Dec 28 2012

Our financial year in review 2012


I’m looking back at the plans and goals I had for the beginning of 2012 to see how that all worked out.

I wanted us to put 15% toward retirement. I’m not sure our actual percentage contributed. Mid-year when Shane switched jobs, we lost his 401k and contributed only to our IRAs. We’re going to max those out for the year, but we’d like to do more for 2013. I think it’s possible that Shane will have a 401k for the year, but if not we might look into other options for investing for retirement (opening a Health Savings Account with the intention of saving that money for healthcare in retirement; opening a taxable investment account).

We wanted to put a big chunk toward the kids’ 529 college savings plan, and we hit the dollar amount we had in mind. College!

Our total net worth has improved over the last 12 months. Cool.

Some other highlights:

:: Automating our finances as much as possible, and switching to budget billing for our electric and gas bills to keep the dollar amount consistent per month. I’m spending less time on the weekly/monthly budget since things are automatically divvied out, and I think when money is automated, it’s easier to reach certain goals.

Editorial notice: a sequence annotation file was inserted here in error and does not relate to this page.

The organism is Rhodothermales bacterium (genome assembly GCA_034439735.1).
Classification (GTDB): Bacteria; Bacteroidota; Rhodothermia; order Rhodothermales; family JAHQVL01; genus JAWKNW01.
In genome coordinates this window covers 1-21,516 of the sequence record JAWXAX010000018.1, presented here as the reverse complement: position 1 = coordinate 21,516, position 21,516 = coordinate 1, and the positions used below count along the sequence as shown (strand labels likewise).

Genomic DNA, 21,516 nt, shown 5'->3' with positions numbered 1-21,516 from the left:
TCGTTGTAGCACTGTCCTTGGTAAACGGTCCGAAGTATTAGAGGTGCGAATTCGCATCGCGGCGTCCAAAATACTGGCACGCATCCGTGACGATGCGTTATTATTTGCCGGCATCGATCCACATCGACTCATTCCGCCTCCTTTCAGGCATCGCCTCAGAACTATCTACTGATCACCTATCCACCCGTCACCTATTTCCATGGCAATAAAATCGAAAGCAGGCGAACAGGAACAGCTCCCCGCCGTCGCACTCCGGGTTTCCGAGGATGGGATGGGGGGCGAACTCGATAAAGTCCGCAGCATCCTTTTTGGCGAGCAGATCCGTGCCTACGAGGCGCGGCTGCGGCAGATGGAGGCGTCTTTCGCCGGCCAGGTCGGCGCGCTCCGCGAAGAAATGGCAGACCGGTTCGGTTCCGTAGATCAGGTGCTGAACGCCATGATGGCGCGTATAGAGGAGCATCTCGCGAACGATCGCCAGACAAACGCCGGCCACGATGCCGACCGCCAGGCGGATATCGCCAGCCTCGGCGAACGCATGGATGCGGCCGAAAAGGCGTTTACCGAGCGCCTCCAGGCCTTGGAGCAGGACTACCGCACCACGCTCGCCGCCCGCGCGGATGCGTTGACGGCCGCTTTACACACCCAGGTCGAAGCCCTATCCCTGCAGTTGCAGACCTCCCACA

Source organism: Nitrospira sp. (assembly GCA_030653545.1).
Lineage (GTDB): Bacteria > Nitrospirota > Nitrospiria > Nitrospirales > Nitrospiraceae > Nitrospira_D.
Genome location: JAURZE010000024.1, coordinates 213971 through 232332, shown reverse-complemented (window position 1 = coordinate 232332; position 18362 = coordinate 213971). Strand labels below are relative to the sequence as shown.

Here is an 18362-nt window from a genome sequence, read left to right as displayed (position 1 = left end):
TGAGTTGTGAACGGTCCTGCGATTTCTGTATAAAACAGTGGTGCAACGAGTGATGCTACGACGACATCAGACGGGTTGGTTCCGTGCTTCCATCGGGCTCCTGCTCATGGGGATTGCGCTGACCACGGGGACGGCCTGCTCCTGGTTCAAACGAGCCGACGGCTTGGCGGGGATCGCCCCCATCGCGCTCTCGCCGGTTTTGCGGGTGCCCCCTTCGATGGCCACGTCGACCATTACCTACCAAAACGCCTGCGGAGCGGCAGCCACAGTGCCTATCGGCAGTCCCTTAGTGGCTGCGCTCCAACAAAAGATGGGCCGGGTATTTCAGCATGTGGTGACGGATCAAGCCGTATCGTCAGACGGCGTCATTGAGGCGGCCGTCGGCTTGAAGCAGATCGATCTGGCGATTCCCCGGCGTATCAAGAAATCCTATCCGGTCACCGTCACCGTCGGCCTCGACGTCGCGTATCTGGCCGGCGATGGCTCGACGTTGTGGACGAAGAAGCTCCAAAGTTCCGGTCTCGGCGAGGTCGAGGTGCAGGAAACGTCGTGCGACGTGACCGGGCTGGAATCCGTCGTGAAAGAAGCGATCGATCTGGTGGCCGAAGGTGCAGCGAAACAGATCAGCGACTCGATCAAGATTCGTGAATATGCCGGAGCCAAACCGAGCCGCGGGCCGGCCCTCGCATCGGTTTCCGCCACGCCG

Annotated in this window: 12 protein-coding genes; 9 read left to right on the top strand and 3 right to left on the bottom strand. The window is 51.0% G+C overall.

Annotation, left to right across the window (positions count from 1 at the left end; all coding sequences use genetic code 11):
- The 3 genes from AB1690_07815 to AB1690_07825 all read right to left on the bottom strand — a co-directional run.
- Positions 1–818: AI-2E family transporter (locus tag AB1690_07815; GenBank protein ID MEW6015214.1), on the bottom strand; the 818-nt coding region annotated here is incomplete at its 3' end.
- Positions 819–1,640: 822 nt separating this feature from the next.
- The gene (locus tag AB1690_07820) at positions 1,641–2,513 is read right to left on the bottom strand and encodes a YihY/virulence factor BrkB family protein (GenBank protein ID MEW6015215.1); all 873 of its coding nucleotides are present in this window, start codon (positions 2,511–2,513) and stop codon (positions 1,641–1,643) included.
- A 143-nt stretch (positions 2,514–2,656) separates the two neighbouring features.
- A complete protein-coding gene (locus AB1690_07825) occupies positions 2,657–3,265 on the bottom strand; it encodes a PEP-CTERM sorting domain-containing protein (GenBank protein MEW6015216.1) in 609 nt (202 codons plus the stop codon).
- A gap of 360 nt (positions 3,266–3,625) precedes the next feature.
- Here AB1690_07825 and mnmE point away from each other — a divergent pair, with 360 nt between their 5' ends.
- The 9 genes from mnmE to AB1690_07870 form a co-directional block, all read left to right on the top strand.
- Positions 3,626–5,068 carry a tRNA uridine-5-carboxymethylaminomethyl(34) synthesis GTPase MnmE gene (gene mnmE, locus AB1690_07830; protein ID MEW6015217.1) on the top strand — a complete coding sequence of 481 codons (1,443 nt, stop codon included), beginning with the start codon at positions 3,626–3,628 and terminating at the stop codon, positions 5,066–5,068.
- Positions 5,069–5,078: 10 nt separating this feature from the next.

:: Back in January, we thought for a second that Shane would be going back to school. His company acted like they wanted him to do that, but then they dropped the funding for the program shortly after. Shane doesn’t work there now anyways, and he doesn’t want to go back to school. Whew. He did have $200ish in a 529 account in his name, and we’ll just transfer that to the kids at some point.

:: I did a big retirement guide this year. It was a lot of work, but I learned some things and hopefully you did, too. Shane made a nifty retirement calculator. The series:

  1. Series intro: From drugstore deals to retirement
  2. How do you want to spend your retirement years?
  3. How much money will you need to retire?
  4. How much should you save with each paycheck to reach your goal?
  5. Where should we invest our retirement funds?
  6. How to choose your retirement investments in your portfolio.
  7. How to choose your asset allocation.
  8. Our plan for maxing out our IRAs in 2012
  9. Retirement series wrap up: Debt, college vs. retirement and more